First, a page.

Man's physical universe

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AIR CONDITIONING 275

Paul then experimented with various methods for relieving the discomfort

of those in the cabinet. First he dried the air, then he cooled it, and then he

put it in motion with a fan. He made no chemical change in its content,

however, but the sufferers were almost immediately relieved.

This revolutionary idea of ventilation proved that the discomfort felt by

the persons in the cabinet was due not to breathing, but, primarily, to heat

stagnation — inability of air which is too warm, too moist, or too quiet to carry

away bodily heat — a vital contribution to the science of Air Conditioning.^

Fig. 90. The house on the right has been insulated while the house to its left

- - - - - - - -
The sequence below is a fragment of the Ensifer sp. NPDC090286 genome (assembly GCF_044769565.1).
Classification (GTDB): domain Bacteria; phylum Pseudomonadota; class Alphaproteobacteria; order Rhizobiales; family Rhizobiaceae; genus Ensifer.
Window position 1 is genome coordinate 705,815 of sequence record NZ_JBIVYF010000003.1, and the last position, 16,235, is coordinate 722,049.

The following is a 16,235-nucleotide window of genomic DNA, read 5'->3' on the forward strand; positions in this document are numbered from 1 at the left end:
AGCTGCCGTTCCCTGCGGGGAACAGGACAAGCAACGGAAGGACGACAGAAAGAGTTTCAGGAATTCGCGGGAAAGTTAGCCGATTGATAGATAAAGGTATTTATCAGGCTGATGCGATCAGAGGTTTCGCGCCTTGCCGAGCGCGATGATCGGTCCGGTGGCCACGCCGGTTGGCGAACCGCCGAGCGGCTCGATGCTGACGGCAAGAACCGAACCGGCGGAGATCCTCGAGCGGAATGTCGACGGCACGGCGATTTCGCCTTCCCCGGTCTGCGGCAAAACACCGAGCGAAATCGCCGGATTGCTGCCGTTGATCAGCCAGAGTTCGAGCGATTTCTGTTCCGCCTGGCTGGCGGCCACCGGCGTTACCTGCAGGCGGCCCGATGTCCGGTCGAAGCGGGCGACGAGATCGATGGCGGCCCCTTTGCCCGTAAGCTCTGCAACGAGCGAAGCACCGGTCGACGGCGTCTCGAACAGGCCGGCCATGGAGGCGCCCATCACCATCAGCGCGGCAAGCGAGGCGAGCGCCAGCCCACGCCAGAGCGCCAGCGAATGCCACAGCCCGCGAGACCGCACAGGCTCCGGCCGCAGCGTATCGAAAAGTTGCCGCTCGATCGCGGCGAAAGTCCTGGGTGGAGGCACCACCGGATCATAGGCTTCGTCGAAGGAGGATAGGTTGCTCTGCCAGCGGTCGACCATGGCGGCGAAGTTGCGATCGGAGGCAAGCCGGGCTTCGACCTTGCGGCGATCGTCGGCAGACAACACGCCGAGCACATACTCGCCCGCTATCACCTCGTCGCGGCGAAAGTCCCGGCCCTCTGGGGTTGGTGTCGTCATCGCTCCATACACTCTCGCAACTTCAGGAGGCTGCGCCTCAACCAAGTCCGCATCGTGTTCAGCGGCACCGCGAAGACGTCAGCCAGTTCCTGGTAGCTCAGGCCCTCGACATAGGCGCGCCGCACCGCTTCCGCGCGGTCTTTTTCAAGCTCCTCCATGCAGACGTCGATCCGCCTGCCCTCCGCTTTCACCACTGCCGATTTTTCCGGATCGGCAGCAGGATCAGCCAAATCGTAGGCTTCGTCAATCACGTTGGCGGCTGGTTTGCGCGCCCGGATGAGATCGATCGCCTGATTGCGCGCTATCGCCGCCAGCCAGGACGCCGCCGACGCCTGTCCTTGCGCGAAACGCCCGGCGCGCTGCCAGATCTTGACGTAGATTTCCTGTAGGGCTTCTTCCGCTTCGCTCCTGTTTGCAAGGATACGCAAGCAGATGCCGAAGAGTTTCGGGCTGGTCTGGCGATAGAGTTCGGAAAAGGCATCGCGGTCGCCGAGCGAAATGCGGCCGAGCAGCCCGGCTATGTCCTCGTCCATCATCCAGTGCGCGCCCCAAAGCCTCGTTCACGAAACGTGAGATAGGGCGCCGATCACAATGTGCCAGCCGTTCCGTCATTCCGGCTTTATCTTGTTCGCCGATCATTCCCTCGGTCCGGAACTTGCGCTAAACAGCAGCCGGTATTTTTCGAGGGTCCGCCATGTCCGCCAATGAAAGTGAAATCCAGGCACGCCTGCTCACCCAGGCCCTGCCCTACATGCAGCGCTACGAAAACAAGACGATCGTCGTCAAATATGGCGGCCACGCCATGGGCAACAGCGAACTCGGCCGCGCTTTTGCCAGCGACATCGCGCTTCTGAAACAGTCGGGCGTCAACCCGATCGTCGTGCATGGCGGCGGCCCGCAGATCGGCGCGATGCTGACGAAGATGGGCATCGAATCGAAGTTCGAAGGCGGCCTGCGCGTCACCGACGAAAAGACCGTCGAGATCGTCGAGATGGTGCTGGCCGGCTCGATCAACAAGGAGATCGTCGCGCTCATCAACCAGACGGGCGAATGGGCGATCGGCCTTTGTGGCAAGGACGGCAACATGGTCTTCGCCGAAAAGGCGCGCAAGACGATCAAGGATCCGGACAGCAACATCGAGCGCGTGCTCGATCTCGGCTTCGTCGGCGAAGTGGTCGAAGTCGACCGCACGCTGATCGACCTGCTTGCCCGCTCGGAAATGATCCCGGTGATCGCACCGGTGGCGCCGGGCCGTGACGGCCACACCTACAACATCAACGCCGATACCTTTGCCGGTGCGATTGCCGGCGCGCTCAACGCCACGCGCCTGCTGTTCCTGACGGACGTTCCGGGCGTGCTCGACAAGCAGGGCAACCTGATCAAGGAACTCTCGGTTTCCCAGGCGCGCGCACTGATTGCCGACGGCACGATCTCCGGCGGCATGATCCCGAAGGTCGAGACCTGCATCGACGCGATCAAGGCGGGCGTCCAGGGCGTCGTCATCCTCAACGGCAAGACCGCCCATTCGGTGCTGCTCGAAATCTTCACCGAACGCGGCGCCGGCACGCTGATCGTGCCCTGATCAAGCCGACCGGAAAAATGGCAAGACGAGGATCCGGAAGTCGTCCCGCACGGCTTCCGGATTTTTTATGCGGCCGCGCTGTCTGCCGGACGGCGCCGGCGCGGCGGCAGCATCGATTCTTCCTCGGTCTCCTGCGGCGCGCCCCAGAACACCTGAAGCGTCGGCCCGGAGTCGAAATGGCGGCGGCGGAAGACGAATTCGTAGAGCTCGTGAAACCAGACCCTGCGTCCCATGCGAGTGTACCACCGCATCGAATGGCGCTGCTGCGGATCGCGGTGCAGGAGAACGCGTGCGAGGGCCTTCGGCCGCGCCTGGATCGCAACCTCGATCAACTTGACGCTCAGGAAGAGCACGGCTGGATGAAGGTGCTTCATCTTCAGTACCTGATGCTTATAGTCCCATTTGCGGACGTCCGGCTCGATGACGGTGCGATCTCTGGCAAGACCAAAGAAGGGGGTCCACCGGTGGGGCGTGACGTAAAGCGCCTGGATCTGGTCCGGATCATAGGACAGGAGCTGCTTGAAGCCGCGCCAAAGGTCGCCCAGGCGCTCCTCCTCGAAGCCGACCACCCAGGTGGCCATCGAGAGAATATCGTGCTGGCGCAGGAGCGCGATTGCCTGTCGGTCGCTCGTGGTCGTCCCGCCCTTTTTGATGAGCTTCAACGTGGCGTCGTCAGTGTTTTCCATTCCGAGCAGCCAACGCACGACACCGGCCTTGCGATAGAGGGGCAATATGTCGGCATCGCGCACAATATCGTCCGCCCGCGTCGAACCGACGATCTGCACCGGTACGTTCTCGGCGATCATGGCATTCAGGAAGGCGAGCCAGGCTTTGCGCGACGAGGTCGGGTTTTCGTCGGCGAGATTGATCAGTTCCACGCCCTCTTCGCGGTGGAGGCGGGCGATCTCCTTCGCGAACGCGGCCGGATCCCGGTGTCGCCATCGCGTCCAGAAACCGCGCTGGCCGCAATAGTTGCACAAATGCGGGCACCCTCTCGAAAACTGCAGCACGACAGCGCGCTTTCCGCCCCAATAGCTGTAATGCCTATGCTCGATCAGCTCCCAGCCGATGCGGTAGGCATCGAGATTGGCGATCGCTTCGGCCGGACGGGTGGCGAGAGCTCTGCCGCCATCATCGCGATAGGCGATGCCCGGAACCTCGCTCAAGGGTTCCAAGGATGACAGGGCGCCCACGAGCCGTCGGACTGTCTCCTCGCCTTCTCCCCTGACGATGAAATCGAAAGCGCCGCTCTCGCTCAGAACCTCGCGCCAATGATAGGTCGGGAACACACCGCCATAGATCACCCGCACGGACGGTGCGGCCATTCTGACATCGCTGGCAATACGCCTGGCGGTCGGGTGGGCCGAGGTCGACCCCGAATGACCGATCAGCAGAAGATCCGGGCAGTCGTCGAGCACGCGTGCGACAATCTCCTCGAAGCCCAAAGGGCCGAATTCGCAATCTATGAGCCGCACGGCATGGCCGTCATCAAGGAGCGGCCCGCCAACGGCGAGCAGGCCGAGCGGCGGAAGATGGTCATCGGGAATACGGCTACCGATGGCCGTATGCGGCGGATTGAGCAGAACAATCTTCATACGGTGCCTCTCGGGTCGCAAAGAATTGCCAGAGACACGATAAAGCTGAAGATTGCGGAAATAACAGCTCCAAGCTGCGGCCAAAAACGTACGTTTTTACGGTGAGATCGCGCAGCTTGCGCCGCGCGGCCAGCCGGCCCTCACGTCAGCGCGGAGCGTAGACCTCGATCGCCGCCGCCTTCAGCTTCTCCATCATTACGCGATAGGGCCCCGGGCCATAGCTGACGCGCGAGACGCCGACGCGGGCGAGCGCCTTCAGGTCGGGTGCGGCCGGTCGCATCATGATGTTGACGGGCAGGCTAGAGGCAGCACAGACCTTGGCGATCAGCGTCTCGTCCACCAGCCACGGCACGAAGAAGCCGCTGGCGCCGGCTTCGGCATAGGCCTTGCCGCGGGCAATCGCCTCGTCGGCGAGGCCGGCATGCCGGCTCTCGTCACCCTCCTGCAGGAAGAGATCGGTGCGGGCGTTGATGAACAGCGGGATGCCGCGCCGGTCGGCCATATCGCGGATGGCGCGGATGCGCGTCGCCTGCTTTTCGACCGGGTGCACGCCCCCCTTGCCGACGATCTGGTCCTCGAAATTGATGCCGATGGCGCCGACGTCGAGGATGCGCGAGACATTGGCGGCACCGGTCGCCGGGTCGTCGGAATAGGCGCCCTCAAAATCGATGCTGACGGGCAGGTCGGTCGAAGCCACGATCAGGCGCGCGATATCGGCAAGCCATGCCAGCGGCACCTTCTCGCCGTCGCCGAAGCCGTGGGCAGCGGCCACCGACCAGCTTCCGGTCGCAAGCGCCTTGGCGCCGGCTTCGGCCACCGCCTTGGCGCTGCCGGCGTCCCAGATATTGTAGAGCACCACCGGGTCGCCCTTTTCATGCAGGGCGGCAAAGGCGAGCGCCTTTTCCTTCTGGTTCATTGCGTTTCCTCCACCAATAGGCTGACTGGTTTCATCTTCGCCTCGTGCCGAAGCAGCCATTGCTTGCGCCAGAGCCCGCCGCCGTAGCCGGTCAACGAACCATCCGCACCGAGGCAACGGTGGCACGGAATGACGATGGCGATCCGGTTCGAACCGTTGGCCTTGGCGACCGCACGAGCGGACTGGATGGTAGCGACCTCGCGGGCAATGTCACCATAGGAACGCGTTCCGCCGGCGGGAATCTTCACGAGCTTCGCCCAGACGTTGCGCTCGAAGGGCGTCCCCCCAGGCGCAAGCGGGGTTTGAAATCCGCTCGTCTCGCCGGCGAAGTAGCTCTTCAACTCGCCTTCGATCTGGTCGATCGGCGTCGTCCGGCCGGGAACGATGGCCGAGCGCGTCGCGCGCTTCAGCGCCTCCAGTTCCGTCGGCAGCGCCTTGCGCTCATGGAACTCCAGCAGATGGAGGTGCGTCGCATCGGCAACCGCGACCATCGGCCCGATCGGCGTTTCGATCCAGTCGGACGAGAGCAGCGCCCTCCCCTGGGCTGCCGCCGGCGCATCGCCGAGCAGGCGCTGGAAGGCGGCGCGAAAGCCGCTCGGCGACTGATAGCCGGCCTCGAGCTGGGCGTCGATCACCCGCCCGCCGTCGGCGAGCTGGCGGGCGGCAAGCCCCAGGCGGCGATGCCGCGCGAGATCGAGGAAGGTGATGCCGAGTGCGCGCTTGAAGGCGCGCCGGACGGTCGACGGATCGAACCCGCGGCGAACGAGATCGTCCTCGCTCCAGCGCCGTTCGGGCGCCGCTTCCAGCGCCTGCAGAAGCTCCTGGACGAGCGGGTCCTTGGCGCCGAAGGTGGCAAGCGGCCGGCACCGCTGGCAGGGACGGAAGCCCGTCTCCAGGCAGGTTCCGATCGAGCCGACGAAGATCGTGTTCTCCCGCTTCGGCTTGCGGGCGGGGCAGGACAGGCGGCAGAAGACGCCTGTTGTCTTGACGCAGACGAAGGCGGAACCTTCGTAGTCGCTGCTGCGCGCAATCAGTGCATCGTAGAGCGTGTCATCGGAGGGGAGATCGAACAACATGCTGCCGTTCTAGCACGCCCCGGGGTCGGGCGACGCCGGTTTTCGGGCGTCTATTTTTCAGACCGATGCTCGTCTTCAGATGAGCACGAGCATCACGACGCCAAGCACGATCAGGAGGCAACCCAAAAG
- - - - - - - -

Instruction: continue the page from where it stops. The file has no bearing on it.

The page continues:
has not been insulated.

On a hot day with a temperature of 80° F. and a relative humidity of

86 per cent, working capacity is reduced approximately 25 per cent,

the appetite reduced 13 per cent, and general discomfort ensues.

Ideal

conditions for most people are about 75° F. with a relative humidity of

about 50 per cent, although the ideal indoor temperature is controlled

in part by the outdoor temperature.

The Temperature of the Air Must Be Controlled.

Complete year-round air conditioning must include provision for

heating the air in the winter and cooling it in the summer.

The most important problem of indoor weather in the winter is that

of maintaining the proper temperature. So important is this problem

that other factors are overlooked, with a consequent loss of comfort.

In cold climates the money spent for fuel can be decreased by insulating

against loss of heat. It pays to fill in between the walls with

' From booklet entitled This Thing Called Air Conditioning. (Courtesy of the Minneapolis

Honeywell Regulator Company.)

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